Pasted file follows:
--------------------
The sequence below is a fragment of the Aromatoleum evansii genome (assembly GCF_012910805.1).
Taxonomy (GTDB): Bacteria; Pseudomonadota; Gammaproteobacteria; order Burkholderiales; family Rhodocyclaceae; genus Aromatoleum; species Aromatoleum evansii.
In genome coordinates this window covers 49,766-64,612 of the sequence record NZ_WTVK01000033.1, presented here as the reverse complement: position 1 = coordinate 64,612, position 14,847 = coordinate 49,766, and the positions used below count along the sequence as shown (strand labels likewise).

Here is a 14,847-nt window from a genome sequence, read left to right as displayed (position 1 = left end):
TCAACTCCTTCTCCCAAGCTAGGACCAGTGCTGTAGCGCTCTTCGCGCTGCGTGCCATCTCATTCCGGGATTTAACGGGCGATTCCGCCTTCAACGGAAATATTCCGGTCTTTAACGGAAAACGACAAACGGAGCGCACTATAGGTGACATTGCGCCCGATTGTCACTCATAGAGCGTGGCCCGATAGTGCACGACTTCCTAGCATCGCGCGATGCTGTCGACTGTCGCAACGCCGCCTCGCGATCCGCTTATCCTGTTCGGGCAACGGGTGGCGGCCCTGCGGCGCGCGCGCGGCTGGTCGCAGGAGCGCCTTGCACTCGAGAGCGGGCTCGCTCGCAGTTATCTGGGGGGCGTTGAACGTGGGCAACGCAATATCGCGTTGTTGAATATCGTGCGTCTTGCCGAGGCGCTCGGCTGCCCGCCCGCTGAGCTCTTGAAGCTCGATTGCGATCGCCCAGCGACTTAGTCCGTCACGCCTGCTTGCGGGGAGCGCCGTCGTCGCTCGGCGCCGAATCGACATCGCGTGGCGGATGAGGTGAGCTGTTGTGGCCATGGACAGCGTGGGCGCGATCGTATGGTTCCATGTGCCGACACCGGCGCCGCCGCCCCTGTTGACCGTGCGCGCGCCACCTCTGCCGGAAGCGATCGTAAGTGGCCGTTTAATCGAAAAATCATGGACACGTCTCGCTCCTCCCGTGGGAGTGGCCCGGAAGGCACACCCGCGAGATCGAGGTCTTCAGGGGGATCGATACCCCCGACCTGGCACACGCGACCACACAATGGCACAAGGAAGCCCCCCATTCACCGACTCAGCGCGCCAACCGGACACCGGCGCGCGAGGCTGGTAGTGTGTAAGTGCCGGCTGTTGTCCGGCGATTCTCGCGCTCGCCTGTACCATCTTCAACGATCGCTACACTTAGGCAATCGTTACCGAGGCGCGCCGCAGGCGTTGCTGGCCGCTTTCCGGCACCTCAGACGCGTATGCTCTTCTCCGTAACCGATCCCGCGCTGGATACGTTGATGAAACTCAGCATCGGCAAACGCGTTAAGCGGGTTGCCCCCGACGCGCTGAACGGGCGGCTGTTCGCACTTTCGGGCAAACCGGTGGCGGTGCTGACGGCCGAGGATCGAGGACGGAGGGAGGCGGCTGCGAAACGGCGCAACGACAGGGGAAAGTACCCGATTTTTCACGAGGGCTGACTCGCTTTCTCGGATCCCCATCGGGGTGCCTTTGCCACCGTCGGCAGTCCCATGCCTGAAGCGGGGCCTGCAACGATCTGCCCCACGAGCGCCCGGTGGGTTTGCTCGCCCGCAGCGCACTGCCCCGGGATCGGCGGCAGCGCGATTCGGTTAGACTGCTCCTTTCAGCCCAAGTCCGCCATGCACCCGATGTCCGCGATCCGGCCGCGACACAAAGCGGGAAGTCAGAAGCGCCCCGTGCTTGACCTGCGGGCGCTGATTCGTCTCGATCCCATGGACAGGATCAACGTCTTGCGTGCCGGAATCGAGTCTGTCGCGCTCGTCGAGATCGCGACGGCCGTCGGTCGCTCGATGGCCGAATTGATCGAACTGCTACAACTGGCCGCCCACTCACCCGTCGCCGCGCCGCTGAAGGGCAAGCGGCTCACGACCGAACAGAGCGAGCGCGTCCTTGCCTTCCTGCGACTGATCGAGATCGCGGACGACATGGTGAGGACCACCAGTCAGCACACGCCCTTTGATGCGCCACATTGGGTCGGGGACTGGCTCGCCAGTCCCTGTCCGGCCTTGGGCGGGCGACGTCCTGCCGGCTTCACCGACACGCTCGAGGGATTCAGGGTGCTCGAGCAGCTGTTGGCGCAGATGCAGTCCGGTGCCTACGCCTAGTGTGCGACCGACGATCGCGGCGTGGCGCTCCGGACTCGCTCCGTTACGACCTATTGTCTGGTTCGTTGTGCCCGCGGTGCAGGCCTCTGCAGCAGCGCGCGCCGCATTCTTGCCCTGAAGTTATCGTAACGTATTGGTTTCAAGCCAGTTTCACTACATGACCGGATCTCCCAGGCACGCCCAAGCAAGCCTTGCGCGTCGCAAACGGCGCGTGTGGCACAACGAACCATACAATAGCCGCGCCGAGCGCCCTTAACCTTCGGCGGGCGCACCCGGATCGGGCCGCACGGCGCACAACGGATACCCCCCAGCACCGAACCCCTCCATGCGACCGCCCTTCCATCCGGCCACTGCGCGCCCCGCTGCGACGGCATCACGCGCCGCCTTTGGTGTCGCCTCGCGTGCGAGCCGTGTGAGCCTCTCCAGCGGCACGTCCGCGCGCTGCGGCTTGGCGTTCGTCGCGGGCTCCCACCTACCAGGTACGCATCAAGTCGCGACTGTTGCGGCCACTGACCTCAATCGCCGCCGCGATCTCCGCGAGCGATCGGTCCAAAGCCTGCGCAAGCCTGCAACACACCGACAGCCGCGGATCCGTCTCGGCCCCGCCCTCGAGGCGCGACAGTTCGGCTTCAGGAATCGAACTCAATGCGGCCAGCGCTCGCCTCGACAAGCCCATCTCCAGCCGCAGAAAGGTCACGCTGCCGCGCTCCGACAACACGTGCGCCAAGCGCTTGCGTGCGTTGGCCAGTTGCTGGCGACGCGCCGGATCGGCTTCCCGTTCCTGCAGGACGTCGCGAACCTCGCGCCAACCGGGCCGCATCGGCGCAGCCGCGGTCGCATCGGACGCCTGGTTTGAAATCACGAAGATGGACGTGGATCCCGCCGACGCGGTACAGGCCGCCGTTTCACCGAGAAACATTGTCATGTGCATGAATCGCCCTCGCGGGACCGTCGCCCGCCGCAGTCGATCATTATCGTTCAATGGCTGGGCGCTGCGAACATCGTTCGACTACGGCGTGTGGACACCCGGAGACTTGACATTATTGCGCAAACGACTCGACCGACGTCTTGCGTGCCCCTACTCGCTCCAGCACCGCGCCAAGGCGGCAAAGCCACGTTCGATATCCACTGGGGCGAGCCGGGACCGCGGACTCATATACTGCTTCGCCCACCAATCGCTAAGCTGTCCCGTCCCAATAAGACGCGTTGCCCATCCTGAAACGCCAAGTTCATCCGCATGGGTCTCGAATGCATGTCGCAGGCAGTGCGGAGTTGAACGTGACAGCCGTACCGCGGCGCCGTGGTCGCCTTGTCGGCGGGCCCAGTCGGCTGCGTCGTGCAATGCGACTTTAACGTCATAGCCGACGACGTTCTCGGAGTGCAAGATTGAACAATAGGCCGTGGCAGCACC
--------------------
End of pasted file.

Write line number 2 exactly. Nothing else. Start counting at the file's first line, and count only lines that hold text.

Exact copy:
Taxonomy (GTDB): Bacteria; Pseudomonadota; Gammaproteobacteria; order Burkholderiales; family Rhodocyclaceae; genus Aromatoleum; species Aromatoleum evansii.